... Receiving care at home was one way to keep hope of normality in life. Hope in parents with severe illness could be a way to affirm the value of family life and may also coexist with uncertainty and awareness of the illness (Borneman et al. 2014). In a previous study of mothers with cancer, participants stated that their illness also came with positive aspects, reminding them to live each day to the fullest and to be grateful for simple things (Loggers et al. 2019). ...
Objectives: Multiple studies have focused on severely ill patients in the role as parents of dependent children, yet few have explored the thoughts and feelings within this group during palliative home care. Methods: This qualitative study derives from a pilot intervention study, the Family Talk Intervention (FTI), in specialized palliative home care. The FTI is a support program with the main goal to increase family communication about illness-related topics. The study is based on field notes from 104 sessions with 20 parents taken by an interventionist during intervention delivery. The field notes were analyzed using the principles of qualitative content analysis. Results: The field notes revealed several challenging situations for parents with severe illness. A major issue was how to find ways to talk to their children about their illness and prognosis. The parents expressed guilt for being unable to fulfill their roles as parents and partners. Existing family conflicts had escalated with the illness, according to some parents. Despite being affected by illness, parents tried to have hope, if only for small things - such as a period of ordinary family life. Significance of results: Severely ill parents in specialized palliative home care seek support regarding how to communicate and stay connected to their roles in the family, which is a struggle when a parent is cared for at home, while it in contrast may promote normality and hope. Communication with children is vital and needs to be brought to the attention of health-care professionals. A family-centered focus, involving both parents and children, should be embraced.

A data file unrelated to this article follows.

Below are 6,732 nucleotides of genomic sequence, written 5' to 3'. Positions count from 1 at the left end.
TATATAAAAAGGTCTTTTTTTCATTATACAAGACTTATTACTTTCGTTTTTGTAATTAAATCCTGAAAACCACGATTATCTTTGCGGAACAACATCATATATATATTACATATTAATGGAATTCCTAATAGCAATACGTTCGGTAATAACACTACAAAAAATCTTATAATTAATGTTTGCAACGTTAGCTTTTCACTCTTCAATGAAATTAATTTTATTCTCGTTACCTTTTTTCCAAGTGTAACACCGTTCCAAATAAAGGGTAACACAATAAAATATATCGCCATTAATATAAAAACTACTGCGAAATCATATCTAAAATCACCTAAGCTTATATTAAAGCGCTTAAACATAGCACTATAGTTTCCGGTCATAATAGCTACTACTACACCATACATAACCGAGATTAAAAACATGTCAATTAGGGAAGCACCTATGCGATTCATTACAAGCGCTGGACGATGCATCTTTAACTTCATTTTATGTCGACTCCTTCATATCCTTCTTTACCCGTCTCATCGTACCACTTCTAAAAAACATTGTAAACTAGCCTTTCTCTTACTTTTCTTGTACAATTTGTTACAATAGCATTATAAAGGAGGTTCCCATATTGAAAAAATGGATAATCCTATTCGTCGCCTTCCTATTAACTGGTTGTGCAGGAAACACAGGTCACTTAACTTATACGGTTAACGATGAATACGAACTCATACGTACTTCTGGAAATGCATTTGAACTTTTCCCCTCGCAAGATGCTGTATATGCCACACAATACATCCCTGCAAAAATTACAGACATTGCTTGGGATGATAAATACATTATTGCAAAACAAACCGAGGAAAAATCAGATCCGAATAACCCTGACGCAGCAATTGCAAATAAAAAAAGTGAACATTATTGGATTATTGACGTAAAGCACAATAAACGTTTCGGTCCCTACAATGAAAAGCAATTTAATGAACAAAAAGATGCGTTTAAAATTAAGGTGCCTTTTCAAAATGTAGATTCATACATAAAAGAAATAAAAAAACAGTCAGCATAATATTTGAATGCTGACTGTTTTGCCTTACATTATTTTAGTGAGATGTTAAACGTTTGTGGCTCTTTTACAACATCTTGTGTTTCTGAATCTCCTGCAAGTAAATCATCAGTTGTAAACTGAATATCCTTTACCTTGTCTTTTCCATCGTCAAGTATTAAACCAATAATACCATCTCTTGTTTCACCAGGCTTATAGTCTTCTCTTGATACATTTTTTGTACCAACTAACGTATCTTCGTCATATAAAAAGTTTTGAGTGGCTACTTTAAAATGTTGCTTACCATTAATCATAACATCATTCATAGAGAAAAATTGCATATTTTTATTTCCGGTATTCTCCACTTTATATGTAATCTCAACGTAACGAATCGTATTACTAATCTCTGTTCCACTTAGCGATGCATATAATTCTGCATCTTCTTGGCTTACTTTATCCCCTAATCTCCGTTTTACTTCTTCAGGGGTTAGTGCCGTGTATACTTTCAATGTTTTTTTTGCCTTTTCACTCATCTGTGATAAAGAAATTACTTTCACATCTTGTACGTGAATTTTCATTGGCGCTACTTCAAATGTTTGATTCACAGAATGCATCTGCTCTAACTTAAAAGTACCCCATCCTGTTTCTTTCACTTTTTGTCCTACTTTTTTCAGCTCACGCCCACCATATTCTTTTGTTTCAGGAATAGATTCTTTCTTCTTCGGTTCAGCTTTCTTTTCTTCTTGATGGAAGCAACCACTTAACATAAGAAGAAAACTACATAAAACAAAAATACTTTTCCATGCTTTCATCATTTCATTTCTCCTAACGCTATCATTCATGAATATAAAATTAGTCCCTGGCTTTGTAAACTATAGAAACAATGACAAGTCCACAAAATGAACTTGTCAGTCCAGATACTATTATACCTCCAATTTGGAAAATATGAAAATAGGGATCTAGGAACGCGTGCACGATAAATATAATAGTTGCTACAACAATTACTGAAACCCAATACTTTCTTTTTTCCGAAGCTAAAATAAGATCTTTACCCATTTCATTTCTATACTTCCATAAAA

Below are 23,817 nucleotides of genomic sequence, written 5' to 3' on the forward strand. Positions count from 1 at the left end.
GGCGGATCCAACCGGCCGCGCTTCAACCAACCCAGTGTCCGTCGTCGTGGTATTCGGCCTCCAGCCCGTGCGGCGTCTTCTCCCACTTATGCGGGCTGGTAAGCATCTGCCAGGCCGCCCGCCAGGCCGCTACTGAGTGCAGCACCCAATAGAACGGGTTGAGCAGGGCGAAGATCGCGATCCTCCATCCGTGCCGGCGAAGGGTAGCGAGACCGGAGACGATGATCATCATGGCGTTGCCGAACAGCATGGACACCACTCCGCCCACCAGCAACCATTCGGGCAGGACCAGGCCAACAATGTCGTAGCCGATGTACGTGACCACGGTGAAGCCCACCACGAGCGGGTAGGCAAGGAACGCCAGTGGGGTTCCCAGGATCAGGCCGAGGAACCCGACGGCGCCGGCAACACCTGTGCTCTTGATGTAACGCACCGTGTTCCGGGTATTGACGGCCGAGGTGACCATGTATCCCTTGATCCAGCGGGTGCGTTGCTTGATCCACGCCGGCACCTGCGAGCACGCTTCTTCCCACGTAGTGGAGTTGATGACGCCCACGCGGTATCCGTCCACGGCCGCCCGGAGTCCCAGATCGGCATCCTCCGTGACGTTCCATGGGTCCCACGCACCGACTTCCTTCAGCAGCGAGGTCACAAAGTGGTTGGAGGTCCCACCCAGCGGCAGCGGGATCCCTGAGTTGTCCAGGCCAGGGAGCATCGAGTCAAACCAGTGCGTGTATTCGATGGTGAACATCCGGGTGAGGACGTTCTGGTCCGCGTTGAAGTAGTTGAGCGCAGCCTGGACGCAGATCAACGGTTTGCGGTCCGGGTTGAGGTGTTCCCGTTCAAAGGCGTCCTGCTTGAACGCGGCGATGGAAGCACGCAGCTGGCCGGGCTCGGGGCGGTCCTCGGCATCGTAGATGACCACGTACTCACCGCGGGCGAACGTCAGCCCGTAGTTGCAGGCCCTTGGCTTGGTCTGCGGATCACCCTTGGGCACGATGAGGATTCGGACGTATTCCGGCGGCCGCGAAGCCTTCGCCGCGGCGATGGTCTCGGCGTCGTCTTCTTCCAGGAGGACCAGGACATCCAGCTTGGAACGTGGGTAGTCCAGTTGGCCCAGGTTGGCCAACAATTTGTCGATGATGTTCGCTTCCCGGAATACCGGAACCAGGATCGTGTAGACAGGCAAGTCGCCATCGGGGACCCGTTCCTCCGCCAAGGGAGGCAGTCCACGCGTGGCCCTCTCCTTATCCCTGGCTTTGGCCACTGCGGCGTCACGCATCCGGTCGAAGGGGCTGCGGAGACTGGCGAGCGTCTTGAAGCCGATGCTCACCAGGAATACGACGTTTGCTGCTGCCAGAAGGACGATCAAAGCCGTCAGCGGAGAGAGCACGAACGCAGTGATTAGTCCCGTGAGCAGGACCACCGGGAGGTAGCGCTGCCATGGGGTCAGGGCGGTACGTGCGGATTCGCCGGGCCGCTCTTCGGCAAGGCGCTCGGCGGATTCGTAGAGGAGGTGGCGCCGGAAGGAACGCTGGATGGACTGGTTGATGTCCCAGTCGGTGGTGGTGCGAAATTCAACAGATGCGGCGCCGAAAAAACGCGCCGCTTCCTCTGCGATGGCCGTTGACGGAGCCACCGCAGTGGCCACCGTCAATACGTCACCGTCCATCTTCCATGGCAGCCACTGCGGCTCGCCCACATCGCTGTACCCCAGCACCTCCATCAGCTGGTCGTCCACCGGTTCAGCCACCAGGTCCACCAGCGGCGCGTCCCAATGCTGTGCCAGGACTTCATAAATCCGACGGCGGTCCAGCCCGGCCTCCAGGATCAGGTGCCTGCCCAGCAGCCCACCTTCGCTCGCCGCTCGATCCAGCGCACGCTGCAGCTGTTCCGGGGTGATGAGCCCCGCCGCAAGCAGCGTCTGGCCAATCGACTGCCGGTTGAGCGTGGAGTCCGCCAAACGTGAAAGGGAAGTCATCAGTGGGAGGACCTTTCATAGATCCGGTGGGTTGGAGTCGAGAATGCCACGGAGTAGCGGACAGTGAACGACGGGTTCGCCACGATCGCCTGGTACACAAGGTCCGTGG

... Therefore, TMT deals with deathanxiety that is the general fear or anxiety related to the thought of one's own death ( Rosenblatt et al., 1989 ) which is different to death uncertainty that is focused on the lack of certainty about a particular situation or outcome typically observed in patients with advanced diseases ( Mishel, 1999 ). Death uncertainty has been found to interact with hope in advanced lung cancer patients where they hold onto hope indirectly such as leaving a legacy or holding onto values ( Borneman et al., 2014 ). Death uncertainty evolves over time ( Wright et al., 2009 ) whereas death-anxiety exists regardless of whether individuals are chronically ill or not ( Rosenblatt et al., 1989 ). ...